woman walking across a hardwood floor on the balls of her feet, a good exercise for flat feet

You can do these exercises on a hard surface like floorboards. But if you’re finding it uncomfortable, try doing them on a carpet or an area rug instead.

  • For toe walking, get up on your tip toes and wander around for a few minutes.
  • For heel walking, rock back on your heels with your toes completely off the floor. It can take a couple of tries to get your balance right. 

These walks will strengthen the support muscles in your feet and around your ankles. 


6. Tennis ball rolls

  • Sit on a chair with your back straight 
  • The back of your knee should be a few centimetres away from the chair’s edge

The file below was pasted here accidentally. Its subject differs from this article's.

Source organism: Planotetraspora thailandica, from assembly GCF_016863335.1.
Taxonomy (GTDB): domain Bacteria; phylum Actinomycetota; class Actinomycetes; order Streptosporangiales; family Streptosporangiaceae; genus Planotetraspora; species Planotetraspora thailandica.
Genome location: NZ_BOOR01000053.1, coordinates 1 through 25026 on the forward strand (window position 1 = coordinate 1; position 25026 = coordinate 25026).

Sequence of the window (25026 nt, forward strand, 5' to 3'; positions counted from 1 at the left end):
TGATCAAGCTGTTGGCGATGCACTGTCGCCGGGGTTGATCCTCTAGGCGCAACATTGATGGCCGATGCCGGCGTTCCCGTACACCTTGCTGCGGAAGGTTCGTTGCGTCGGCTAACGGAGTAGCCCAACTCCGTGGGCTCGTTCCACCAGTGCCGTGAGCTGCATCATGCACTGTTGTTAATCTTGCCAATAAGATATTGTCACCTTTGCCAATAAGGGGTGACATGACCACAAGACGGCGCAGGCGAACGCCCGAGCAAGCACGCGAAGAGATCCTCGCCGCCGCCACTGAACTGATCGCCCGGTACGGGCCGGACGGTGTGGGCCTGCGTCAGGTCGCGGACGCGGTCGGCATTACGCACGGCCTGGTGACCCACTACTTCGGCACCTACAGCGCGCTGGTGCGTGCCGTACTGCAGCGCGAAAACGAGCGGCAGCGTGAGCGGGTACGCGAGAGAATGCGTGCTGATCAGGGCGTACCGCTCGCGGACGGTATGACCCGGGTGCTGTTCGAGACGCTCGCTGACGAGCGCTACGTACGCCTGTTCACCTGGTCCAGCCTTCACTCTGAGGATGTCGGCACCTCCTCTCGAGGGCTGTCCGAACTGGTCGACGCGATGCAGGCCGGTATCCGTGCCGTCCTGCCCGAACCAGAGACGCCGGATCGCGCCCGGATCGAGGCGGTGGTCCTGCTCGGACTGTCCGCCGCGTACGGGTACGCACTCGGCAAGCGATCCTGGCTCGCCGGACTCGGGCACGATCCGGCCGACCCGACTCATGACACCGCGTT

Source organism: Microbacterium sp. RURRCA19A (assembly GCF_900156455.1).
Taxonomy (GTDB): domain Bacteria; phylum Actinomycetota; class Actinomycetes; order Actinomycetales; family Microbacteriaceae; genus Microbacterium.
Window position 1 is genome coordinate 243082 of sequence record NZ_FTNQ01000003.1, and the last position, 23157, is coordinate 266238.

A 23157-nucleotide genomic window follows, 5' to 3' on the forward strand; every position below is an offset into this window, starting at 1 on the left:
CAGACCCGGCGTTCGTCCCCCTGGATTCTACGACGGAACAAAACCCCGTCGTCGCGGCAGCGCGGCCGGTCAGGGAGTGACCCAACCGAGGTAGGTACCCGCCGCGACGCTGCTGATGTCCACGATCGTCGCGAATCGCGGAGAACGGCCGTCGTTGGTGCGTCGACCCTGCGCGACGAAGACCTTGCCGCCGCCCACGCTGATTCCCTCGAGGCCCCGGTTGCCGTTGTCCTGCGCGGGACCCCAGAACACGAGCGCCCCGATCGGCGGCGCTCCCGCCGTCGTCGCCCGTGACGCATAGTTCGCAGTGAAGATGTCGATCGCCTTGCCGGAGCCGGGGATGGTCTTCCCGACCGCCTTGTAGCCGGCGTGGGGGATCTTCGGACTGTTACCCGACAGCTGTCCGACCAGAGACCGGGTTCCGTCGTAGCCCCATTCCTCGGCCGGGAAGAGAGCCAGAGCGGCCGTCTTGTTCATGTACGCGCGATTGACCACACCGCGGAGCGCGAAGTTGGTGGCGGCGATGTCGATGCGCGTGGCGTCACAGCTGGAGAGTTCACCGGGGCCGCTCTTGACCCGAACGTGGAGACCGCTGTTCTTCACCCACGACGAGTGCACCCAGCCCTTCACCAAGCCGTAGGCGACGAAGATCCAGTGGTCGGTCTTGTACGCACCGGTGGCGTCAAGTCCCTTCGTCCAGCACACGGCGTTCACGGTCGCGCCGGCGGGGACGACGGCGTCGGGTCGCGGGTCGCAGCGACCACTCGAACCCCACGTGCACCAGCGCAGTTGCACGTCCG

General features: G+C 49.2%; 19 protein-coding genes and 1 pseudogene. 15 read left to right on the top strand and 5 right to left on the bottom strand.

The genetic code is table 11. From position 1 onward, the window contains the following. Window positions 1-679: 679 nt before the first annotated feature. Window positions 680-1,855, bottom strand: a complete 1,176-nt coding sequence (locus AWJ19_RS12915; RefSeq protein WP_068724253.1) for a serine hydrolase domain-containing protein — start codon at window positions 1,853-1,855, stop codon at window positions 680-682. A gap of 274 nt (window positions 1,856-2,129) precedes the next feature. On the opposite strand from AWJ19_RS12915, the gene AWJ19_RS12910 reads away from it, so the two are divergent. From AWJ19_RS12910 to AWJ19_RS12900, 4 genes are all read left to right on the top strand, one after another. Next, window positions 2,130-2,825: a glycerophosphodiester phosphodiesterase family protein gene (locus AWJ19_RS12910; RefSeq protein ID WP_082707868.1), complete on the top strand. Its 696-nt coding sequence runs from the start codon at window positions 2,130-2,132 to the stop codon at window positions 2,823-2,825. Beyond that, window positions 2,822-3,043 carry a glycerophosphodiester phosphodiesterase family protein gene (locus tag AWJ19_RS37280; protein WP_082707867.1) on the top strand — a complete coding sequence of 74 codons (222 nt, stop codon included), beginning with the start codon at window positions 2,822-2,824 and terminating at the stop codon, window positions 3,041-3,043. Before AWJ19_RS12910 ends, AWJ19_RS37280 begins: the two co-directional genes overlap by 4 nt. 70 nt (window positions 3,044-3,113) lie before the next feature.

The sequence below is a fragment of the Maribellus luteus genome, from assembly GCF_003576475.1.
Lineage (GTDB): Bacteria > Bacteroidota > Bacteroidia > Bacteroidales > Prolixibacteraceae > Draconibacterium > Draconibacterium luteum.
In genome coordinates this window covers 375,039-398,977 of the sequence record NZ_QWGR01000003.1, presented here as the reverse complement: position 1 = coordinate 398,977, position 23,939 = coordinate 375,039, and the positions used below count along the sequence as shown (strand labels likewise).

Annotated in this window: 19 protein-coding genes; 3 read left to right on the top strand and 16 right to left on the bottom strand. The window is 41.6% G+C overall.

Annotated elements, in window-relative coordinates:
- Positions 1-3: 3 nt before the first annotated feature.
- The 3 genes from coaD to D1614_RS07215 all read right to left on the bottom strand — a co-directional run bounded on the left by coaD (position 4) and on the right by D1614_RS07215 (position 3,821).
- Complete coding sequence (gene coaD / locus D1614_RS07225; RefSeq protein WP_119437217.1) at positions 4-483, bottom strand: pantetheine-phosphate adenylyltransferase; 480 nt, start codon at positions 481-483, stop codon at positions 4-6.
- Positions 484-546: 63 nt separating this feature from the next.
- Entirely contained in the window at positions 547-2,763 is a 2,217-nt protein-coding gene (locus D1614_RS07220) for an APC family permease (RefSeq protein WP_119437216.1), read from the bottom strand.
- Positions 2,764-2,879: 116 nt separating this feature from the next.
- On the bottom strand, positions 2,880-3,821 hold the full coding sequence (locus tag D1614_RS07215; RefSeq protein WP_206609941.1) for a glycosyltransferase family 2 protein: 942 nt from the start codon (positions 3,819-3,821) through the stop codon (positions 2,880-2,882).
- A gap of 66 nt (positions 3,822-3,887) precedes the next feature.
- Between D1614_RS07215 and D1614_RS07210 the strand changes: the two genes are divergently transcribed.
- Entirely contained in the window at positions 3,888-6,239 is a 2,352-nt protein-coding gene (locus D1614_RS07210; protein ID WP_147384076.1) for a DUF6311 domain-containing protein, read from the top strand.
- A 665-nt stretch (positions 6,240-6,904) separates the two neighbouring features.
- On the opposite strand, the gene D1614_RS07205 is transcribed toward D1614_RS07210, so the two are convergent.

• Place a tennis ball (or any other type of ball that’s roughly the same size and firmness) on the floor
  • Press down with the weight of your leg and gently roll your foot over the ball, focusing on the arch area
  • Continue for 2-3 minutes

You can repeat this exercise on the other foot, whether it’s flat or not. Tennis ball rolls relieve tension even in healthy feet. 


7. Hanging calf raises 

Woman performing hanging calf raises on a tree stump at the park, a good way to strengthen calves and arches

These strengthen the soleus and gastrocnemius muscles, which support foot flexion and extension.

  • Stand on a staircase with your mid-foot and heel hanging off a stair
  • Raise your heels as high as you can and hold the position for 5 seconds
  • Slowly lower your heels, but don’t dip them lower than the rest of your foot.
  • Repeat 15-20 times 
  • Do 2-3 sets

Make sure to do these exercise sets at LEAST 3 times a week and keep at it. It will take time to see results.

Beyond flat feet exercises 

Woman inserting a Bauerfeind ErgoPad Weightflex insole into her flat shoe to manage flat foot symptoms

ErgoPad Weightflex 2